by: Frank J. Ohlhorst
Sustainability, green technology, reduced power footprints, renewable energy and efficiency on demand have all become terms readily thrown about in the data center, where reducing operational expenses is becoming a priority.
However, IT pros and managers for SMBs are starting to wonder if there is any substance to the Green Technology hype and if the same technology used in the data center can offer tangible savings and benefits.
It turns out that the answer to those inquiries is a resounding yes. Leveraging Green Technology does not have to be a complex, tedious process – thanks to the efforts of those designing data center technologies, green tech has started to move downstream to the individual server and desktop PC.
First and foremost is the obvious – looking at how efficient a particular device is. Many hardware manufactures are designing their PCs, Servers and Workstations with power savings in mind. Several standards have been created to measure those efficiencies, ranging from the EPA’s Energy Star Program to less well known standards, such as efficiency ratings for power supplies like the 80 Plus Program, and integrated power management built into bios, motherboard and other components (AMD P-Suite, Intel Power Management, etc.).
However, just having those options doesn’t necessarily equate savings. If energy saving capabilities are not enabled, then there are no benefits to be realized. However, the main problem here comes down to management – how does one select what energy saving technologies to enable (or even purchase) and then how do you measure the results.
Managing power consumption can be a tricky science, it takes intimate knowledge and reporting on a particular environment to successfully deliver savings that actually can impact the bottom line. Using a holistic approach that looks at the whole networking infrastructure (even if it is only a dozen PCs) proves to work best.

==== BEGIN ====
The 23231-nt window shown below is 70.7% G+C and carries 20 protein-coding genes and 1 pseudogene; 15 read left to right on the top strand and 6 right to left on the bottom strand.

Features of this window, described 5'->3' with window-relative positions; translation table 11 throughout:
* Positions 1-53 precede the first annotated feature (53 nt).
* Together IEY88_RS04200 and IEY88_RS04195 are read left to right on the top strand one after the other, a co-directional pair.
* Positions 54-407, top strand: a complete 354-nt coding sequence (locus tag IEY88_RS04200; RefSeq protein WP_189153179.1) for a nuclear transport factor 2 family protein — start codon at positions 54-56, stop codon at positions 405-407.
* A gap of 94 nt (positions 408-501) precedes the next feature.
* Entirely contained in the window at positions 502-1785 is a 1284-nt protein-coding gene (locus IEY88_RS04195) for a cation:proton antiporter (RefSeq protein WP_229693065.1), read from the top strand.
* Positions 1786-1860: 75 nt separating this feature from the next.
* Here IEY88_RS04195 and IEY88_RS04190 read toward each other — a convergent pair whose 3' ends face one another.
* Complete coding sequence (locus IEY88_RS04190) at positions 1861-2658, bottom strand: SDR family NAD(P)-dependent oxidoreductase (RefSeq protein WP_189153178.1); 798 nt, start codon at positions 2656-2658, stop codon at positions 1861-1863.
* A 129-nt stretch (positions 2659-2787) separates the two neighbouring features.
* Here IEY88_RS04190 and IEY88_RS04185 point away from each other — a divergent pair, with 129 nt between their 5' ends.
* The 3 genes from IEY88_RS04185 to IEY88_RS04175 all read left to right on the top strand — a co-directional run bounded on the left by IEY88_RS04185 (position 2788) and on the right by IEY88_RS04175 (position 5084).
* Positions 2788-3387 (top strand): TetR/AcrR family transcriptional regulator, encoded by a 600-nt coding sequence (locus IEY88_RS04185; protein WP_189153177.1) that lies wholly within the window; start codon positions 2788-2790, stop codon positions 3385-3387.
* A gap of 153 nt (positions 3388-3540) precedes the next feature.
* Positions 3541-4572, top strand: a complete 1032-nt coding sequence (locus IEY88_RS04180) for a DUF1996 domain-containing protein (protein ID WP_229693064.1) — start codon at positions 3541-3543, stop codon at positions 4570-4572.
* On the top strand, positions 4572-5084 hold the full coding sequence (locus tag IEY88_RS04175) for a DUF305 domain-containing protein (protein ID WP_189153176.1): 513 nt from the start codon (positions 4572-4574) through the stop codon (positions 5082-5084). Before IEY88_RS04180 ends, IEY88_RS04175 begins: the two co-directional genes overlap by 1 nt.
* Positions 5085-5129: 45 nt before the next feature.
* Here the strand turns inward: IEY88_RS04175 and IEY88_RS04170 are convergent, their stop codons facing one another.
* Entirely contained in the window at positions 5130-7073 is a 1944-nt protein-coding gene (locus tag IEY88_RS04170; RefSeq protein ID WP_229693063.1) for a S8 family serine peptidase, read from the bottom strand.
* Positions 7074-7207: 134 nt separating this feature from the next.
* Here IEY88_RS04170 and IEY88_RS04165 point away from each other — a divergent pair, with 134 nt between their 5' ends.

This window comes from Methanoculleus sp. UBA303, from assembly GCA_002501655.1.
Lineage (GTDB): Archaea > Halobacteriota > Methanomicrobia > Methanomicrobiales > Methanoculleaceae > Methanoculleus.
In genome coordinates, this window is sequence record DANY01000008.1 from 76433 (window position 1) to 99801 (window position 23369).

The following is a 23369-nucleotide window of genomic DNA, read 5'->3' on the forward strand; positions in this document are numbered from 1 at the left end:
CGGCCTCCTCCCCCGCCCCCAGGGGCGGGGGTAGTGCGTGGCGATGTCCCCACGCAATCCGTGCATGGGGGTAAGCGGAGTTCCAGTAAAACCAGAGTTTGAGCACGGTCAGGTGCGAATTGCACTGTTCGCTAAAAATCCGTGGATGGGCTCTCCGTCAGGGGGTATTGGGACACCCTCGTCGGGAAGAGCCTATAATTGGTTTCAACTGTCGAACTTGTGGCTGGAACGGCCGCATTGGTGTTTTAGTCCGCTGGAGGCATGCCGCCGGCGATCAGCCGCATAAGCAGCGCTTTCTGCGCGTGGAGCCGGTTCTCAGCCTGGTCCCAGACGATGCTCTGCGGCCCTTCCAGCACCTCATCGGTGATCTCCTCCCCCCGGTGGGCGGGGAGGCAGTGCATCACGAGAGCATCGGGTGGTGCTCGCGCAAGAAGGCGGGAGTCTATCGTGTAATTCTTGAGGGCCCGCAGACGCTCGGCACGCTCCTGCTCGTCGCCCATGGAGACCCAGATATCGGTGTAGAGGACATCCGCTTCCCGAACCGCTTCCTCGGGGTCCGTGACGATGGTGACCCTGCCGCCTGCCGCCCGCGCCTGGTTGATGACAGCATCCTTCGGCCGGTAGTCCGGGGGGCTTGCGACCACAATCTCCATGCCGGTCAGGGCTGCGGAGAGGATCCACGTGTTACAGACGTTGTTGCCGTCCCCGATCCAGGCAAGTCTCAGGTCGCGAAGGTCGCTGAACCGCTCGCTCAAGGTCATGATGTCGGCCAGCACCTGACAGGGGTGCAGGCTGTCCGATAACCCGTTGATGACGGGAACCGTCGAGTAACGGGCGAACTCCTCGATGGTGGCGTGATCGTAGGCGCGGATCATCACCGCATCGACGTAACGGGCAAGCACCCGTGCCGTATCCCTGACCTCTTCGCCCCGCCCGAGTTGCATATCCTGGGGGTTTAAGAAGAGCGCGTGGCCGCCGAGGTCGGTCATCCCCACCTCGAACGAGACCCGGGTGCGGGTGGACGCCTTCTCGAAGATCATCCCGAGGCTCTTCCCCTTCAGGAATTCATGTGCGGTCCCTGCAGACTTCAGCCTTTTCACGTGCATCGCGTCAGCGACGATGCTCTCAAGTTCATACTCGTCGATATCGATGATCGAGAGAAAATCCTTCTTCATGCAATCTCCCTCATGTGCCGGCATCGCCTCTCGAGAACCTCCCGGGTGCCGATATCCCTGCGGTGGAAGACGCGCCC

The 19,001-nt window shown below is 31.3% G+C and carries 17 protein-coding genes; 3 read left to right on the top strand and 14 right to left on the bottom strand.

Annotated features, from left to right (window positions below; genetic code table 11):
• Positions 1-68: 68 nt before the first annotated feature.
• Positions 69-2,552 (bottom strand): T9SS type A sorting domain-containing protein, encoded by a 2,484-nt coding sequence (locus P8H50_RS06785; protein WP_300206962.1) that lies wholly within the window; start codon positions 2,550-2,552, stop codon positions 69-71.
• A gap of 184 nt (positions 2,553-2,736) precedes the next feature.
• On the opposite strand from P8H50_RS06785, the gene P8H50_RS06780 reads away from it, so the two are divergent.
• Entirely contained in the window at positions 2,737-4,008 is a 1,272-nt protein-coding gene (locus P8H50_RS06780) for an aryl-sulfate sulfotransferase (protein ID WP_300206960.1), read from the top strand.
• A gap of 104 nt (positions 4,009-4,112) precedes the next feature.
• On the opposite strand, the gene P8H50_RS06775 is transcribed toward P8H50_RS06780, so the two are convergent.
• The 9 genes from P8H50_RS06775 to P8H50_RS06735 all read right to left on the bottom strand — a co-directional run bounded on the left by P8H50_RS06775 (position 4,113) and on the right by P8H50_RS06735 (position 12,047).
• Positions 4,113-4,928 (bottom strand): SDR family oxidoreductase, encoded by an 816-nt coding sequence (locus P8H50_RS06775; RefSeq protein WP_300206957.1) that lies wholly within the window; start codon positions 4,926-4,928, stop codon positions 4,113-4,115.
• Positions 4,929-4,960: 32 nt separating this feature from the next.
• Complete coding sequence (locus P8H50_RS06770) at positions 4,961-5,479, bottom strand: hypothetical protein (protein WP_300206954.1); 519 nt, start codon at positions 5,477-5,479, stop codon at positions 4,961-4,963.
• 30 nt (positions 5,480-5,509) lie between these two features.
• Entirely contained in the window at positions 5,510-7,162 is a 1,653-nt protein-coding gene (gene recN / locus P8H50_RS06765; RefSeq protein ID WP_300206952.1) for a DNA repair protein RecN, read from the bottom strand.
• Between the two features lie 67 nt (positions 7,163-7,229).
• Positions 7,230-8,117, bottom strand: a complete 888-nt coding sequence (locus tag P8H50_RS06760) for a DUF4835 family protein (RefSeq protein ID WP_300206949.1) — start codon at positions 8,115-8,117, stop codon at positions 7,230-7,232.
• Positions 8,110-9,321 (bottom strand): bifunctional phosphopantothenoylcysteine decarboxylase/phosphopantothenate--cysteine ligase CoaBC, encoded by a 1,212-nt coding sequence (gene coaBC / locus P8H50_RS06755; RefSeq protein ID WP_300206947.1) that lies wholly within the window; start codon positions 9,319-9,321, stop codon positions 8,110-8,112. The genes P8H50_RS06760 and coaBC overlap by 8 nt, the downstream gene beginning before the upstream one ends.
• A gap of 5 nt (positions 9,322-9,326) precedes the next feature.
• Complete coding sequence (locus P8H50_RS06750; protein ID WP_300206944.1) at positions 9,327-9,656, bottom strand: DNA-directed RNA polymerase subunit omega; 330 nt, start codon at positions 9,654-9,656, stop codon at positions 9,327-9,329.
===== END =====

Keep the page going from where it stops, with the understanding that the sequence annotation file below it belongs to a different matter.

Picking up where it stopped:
Today, the typical PC offers integrated power control options, ranging from hibernate to sleep to suspend modes, to the ability to shut down individual components (hard drives, displays, wireless), and even the capability to place processors in low power usage states.
The obvious goal becomes one of leveraging those capabilities, which is usually done at the PC OS level – however, that can be a time consuming process, which is also subject to the whims of the end user. Resolving those issues takes a different approach, one that institutes rules and policies. That means turning to the world of network management software, more specifically, power management suites. Here, a network administrator can manage the settings on all of the connected PCs from a central console, then craft rule sets that apply power saving schemes across all PCs on the network.
For example, policies can be created that shut down PCs automatically during non business hours, only allowing the PCs to be used during the normal work day. What’s more, other policies can be created to automatically hibernate or suspend a PC after a certain period of inactivity. Of course, a power management suite should offer granularity and be able to create rules that are based upon everything from applications in use to the power state of individual components.
For example, a policy could be created that places the CPU into a low power usage state if there is little activity on the PC, or hard drives could be spun down during no activity periods. Those types of savings can add up quickly. Just imagine a small business that uses about a dozen PCs, which for convenience are left on 24×7, by shutting those systems down during non work hours, power consumption could be reduced by as much as 70 percent.
Of course, that may be the most extreme of examples, but it does remain valid nonetheless.
Much the same can be said about other SMB components, such as file servers, NAS devices, RAID arrays, printers and so on. However, there is a unique opportunity when it comes to SMB servers, one that is often thought to only apply to big iron in the data center, and that is server virtualization. According to research house IDC, the typical server only utilizes 10 to 15 percent of its processing power and spends much of its time idle.
Virtualizing a server can boost utilization to as much as 80 or 90 percent and allows that server to take on multiple roles. In other words, one virtualized server can replace several physical servers, reducing overall power consumption, as well as hardware costs.
Combining virtualization and power management schemes proves to be the best way for a smaller entity to achieve some level of greeness – however, as technology advances, more and more options will move down the food chain from the enterprise to the small business sector, providing even additional opportunities for savings, with VDI (virtual desktop infrastructure) leading the charge – more on that later.